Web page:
Friday, January 26, 2007

The Deceit of Contemporary

Contemporary/Alternative/non-liturgical worship is not a new invetion. Short-sighted pastors and congregations get all excited about what a tool such non- or anti-liturgical worship could be for outreach and education.

In 1920, Bjug Harstad, then President of the Norwegian Synod wrote:

"The unclarity, lukewarmness and liberalism of the times are dangerous because several harmful things follow from them. Because people do not stress the heart's inner life of faith and heartfelt appropriation of God's undeserved grace and gifts, the forgiveness of sin, life and salvation through faith alone without the deeds of the law, then no particular desire to dwell much with the doctrine of God's essence, attributes, grace and the Means of Grace, is felt, but mostly the need for cooperating in the externals. Meetings and talks revolve then most around practical things, man's own undertakings, often completely ordinary worldly business which sometimes is praised as Christians' deeds of love, while a precise exposition of one or another important doctrine would produce disturbance and disagreement. Must I ask if such church work is anything other than idolatry before God?

This tendency makes the church worldly, especially when with it follows a desire to seek support from the world, whether it now is called knowledge, great men, the will of the people, or a state. That this brings destruction ought we now have learned both from the history of the church and the world in our time. The one has drawn down sickening doubt and crass rationalism, but the other various kinds of socialism, refined anarchism and Bolshevism. Brotherly admonition and chastisement among the pastors and in the congregations is neglected.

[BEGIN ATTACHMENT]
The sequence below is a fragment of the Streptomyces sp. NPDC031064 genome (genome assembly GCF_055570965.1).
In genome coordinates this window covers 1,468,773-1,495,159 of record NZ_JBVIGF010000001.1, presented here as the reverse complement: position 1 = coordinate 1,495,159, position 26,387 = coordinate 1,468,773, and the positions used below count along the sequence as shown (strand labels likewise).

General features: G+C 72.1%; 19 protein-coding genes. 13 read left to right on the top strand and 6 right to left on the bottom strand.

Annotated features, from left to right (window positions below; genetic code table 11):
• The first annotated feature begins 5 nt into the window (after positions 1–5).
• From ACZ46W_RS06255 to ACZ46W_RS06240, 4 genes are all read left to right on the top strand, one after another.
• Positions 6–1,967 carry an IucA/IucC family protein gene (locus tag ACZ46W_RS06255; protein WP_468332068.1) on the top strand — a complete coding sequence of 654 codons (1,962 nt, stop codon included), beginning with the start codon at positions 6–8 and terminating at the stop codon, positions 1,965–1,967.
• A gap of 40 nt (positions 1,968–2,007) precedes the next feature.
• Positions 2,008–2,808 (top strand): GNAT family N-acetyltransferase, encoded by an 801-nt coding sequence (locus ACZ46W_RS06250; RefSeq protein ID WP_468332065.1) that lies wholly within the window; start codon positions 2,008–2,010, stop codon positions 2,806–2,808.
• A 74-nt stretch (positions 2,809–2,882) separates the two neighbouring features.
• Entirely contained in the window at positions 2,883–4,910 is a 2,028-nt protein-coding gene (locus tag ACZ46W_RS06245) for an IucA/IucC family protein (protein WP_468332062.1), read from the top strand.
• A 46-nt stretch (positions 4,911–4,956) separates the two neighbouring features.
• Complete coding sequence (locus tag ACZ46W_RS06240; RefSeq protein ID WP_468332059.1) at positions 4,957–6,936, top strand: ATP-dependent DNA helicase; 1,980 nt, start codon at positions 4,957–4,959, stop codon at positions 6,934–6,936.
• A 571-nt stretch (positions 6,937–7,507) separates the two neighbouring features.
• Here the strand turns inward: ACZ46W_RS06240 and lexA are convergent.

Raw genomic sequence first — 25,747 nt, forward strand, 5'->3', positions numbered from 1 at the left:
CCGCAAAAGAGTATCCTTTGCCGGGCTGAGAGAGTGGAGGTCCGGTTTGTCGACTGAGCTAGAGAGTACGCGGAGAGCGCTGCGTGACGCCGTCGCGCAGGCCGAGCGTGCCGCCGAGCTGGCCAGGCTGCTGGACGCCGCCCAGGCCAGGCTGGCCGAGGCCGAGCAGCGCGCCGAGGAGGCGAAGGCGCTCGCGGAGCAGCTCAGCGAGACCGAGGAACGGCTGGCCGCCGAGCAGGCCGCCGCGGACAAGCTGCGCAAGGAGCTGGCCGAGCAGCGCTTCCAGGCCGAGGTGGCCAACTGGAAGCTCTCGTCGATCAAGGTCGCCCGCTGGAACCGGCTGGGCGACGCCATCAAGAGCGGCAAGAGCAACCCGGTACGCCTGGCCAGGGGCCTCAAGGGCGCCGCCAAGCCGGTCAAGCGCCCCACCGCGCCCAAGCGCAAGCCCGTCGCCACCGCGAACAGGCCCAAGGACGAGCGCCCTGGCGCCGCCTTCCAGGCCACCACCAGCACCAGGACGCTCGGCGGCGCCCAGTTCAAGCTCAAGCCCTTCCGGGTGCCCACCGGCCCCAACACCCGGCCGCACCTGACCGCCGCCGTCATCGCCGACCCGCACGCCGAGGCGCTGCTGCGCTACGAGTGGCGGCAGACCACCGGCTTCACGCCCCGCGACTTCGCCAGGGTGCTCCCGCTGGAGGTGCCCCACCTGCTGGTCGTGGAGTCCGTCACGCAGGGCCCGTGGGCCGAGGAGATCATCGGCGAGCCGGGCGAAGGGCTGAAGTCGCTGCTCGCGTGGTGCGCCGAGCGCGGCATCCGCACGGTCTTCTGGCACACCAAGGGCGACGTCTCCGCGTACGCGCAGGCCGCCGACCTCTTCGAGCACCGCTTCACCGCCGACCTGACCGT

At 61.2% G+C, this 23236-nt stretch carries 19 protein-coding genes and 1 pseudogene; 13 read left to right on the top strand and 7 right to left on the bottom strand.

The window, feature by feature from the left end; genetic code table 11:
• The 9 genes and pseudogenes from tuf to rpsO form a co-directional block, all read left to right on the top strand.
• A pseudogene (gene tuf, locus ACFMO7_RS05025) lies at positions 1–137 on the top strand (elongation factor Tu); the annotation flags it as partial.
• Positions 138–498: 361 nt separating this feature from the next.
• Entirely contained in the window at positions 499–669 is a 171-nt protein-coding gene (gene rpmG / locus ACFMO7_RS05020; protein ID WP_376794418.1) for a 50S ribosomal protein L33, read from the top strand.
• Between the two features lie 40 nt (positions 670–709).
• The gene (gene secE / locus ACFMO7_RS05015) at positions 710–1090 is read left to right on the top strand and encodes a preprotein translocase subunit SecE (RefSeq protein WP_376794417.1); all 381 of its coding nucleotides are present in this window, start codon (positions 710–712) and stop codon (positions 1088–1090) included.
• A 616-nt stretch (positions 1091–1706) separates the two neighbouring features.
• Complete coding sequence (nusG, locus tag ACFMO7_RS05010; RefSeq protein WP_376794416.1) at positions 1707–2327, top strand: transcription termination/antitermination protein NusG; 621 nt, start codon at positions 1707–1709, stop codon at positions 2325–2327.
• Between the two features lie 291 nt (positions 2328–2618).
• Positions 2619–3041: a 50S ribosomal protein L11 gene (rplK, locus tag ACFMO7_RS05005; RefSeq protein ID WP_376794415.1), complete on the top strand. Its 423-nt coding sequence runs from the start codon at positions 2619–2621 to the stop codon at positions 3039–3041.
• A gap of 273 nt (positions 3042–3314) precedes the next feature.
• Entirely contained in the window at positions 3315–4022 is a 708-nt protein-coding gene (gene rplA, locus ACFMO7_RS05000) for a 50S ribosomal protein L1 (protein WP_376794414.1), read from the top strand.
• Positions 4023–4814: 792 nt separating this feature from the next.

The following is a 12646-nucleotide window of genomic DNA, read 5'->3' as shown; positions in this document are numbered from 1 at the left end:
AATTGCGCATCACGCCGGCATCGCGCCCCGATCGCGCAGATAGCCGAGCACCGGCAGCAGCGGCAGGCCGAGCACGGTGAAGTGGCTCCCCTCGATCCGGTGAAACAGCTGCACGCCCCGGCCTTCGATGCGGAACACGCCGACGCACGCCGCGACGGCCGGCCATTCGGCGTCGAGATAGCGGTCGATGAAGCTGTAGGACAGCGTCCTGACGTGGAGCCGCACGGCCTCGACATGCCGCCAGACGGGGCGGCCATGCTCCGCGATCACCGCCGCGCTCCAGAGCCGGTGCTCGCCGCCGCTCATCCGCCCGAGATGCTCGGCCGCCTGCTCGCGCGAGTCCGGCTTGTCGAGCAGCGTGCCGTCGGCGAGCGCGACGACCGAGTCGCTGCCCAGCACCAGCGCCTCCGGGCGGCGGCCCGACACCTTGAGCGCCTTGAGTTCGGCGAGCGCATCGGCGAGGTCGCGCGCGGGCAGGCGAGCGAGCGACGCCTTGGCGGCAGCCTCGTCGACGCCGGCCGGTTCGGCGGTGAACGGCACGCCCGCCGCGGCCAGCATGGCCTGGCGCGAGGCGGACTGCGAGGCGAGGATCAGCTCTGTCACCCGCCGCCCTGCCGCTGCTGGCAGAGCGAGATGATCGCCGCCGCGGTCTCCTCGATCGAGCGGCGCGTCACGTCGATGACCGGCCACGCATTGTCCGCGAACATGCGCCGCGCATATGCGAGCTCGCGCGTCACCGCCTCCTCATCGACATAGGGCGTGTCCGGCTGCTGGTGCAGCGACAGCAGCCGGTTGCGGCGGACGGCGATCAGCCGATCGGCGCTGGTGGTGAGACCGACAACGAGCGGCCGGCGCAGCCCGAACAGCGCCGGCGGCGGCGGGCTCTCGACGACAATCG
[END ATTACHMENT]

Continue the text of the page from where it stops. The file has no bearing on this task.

Our church body has long ago laid the Word and will of God concerning church discipline on the table. Would that we could revive it in word and action!

"Another fruit of that basic error is that people are vying with each other to gather many members into a large congregation as if the main goal was to get people to enter their names in the external church organization and contribute to it. Lutheran congregations also admit persons who are members of societies which are enemies of Christ, in the false thought that it ought to in order to make them Christians, while, however, among honorable people, the admission signifies a mutual recognition of each other's belief and principles. Before admission the applicant ought to be well instructed about the congregation's confession, purpose and means, so that he himself as well as the congregation can know if he desires admission in order to enjoy the congregation's goods in the Word and Sacraments. People ought not tempt anyone to halt between two opinions."


The only thing a contemporary worship service can teach is that the people at that church no longer think that Confessional Lutheran worship is of value.


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